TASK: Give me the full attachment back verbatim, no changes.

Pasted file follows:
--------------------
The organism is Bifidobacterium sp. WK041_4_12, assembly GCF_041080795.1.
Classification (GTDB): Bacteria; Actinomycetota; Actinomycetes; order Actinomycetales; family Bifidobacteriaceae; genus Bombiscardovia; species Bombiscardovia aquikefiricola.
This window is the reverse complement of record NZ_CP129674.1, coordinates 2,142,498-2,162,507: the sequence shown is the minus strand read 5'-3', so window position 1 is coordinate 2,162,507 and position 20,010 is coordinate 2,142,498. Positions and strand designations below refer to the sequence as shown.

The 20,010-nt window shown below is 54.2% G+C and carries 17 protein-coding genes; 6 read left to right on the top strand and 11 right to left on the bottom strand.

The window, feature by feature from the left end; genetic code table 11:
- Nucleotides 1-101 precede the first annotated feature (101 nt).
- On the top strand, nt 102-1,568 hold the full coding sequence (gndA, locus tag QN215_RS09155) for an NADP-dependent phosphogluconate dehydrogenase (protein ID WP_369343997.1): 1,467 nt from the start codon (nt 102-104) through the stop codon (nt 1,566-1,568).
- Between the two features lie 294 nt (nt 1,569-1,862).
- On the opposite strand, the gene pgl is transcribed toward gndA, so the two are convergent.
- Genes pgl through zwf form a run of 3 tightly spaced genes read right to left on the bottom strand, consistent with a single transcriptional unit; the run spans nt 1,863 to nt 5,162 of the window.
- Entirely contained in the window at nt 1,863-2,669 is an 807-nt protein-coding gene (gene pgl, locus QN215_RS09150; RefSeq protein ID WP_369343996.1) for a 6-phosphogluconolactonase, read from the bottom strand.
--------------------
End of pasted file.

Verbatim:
The organism is Bifidobacterium sp. WK041_4_12, assembly GCF_041080795.1.
Classification (GTDB): Bacteria; Actinomycetota; Actinomycetes; order Actinomycetales; family Bifidobacteriaceae; genus Bombiscardovia; species Bombiscardovia aquikefiricola.
This window is the reverse complement of record NZ_CP129674.1, coordinates 2,142,498-2,162,507: the sequence shown is the minus strand read 5'-3', so window position 1 is coordinate 2,162,507 and position 20,010 is coordinate 2,142,498. Positions and strand designations below refer to the sequence as shown.

The 20,010-nt window shown below is 54.2% G+C and carries 17 protein-coding genes; 6 read left to right on the top strand and 11 right to left on the bottom strand.

The window, feature by feature from the left end; genetic code table 11:
- Nucleotides 1-101 precede the first annotated feature (101 nt).
- On the top strand, nt 102-1,568 hold the full coding sequence (gndA, locus tag QN215_RS09155) for an NADP-dependent phosphogluconate dehydrogenase (protein ID WP_369343997.1): 1,467 nt from the start codon (nt 102-104) through the stop codon (nt 1,566-1,568).
- Between the two features lie 294 nt (nt 1,569-1,862).
- On the opposite strand, the gene pgl is transcribed toward gndA, so the two are convergent.
- Genes pgl through zwf form a run of 3 tightly spaced genes read right to left on the bottom strand, consistent with a single transcriptional unit; the run spans nt 1,863 to nt 5,162 of the window.
- Entirely contained in the window at nt 1,863-2,669 is an 807-nt protein-coding gene (gene pgl, locus QN215_RS09150; RefSeq protein ID WP_369343996.1) for a 6-phosphogluconolactonase, read from the bottom strand.